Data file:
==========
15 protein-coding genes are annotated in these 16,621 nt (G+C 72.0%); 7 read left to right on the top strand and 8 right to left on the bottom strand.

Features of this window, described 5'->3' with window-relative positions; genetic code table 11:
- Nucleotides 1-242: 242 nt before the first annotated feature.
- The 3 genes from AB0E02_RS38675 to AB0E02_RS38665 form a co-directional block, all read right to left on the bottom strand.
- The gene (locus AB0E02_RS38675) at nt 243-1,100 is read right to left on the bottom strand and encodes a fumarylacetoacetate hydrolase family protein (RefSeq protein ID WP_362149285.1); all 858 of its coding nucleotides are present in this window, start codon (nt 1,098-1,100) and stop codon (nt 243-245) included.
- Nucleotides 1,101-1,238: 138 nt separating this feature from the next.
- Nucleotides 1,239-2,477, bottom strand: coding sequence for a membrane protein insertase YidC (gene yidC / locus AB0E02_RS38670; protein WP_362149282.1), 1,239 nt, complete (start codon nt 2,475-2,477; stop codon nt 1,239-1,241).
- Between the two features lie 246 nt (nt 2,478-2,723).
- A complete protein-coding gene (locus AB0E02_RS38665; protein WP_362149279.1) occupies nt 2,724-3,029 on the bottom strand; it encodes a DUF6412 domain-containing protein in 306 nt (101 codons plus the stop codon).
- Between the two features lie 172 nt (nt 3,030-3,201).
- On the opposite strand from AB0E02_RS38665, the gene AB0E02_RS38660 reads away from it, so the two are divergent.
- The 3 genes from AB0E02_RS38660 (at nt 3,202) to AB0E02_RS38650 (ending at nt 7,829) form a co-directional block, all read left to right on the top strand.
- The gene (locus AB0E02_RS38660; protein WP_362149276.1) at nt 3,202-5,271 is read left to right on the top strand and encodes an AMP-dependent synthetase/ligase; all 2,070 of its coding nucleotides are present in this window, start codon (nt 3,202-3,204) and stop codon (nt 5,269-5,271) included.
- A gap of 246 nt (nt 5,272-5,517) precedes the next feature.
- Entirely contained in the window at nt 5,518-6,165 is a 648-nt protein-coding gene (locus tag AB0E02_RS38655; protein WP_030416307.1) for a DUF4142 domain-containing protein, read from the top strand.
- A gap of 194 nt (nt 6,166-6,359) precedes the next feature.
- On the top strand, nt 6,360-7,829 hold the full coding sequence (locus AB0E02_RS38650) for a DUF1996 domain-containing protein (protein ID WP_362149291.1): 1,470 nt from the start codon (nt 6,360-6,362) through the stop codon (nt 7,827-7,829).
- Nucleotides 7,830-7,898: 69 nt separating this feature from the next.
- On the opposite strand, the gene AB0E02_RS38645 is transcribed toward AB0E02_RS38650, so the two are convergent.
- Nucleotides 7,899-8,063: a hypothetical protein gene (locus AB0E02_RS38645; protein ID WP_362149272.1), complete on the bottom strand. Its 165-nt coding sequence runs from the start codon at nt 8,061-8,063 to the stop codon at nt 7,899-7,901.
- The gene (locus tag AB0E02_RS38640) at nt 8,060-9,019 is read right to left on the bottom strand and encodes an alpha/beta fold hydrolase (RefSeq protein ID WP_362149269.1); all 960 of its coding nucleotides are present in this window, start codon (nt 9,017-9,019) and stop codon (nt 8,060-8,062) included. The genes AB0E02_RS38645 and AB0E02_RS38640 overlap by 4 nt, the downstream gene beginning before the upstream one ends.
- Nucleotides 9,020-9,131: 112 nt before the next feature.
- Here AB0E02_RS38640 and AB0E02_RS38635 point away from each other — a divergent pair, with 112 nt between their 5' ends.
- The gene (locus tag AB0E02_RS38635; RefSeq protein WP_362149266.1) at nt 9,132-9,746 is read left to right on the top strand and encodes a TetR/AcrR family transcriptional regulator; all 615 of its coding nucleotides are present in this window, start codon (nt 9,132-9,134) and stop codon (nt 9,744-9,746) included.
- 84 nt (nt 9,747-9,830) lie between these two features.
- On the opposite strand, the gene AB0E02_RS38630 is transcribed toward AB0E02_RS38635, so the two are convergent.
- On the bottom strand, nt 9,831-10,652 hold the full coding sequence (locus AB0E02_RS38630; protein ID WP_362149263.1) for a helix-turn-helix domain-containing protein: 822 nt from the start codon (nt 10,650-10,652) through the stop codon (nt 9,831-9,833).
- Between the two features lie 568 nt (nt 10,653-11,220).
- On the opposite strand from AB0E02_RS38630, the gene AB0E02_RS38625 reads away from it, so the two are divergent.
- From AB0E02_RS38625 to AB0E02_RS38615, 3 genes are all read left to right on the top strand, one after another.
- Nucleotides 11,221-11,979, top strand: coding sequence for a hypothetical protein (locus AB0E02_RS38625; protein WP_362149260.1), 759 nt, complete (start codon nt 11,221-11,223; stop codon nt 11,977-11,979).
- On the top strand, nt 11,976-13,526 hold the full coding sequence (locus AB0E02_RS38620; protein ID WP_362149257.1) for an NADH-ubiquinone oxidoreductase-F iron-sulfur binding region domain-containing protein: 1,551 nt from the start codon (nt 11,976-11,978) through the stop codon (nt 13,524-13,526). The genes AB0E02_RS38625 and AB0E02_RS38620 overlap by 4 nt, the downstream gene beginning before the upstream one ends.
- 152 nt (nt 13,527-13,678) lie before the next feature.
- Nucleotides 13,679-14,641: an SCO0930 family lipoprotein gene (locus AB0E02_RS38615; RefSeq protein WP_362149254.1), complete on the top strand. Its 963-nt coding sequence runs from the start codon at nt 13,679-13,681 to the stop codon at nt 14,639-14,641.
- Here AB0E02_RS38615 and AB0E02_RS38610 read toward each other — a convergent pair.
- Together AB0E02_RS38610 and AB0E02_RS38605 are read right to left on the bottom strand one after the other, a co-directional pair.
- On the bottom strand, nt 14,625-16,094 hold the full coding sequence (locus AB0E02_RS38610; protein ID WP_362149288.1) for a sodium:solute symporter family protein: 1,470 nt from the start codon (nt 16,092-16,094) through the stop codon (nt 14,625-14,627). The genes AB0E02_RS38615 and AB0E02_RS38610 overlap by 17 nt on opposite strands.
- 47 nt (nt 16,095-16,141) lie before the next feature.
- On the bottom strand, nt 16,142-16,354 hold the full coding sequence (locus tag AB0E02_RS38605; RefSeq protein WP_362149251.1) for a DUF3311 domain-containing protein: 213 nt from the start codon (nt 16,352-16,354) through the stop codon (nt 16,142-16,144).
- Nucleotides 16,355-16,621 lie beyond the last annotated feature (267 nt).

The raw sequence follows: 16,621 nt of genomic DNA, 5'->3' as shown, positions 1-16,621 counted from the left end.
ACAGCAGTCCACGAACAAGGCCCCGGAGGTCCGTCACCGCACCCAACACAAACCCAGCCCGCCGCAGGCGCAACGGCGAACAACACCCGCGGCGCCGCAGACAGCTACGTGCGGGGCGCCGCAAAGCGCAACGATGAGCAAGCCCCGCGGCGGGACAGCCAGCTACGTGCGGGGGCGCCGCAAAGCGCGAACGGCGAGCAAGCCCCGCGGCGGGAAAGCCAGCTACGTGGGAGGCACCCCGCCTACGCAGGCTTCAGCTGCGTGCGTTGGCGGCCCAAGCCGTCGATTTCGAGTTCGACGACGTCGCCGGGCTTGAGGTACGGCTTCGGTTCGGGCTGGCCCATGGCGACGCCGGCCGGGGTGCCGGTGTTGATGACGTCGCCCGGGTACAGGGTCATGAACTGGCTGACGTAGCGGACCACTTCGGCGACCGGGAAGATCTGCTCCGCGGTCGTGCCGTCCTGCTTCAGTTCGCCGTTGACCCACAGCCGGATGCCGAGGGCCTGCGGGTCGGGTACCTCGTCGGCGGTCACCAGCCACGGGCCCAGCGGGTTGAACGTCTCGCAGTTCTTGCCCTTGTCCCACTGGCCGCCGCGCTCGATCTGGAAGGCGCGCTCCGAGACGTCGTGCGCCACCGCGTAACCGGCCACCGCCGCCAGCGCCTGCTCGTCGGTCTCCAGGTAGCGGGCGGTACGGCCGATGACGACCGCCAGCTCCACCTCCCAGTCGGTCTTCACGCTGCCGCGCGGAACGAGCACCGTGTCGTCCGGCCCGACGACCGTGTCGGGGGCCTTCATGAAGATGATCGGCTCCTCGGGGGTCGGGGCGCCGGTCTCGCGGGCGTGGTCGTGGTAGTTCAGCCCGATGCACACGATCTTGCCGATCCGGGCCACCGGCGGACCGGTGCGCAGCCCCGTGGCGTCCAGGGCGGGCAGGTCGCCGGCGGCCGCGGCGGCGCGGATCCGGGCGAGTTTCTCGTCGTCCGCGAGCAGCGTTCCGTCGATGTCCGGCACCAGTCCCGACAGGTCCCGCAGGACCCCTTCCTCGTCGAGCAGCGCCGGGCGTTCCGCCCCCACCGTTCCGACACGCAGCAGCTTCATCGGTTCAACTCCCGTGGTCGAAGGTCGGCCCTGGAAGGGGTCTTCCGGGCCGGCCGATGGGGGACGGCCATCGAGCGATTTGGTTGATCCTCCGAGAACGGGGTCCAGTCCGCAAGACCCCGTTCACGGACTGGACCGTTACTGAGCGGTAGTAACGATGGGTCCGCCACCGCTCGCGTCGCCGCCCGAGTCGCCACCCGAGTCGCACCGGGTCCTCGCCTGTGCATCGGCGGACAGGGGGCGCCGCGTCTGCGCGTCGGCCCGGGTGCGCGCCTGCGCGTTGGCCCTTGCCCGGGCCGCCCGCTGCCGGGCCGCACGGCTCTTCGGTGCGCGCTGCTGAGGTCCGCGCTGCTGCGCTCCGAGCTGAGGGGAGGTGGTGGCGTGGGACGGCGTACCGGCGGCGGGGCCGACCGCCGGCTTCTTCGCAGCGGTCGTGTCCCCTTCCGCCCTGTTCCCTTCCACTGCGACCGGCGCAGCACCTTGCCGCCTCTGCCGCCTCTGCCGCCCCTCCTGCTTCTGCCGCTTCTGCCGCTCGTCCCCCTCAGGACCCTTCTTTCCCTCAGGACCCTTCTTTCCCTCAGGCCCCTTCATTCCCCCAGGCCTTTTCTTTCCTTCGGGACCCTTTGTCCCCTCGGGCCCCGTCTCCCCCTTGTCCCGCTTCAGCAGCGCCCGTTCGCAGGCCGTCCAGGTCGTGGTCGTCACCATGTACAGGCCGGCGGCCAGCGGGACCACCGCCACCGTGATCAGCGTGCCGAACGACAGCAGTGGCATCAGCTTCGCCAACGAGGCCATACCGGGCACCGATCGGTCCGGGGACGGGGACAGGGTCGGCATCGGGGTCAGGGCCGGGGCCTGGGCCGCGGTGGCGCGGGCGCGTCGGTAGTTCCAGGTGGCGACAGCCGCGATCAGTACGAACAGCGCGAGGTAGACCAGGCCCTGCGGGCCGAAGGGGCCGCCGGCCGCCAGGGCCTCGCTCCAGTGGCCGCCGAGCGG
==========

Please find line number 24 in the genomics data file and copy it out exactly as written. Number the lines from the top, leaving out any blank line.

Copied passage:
- The gene (locus tag AB0E02_RS38635; RefSeq protein WP_362149266.1) at nt 9,132-9,746 is read left to right on the top strand and encodes a TetR/AcrR family transcriptional regulator; all 615 of its coding nucleotides are present in this window, start codon (nt 9,132-9,134) and stop codon (nt 9,744-9,746) included.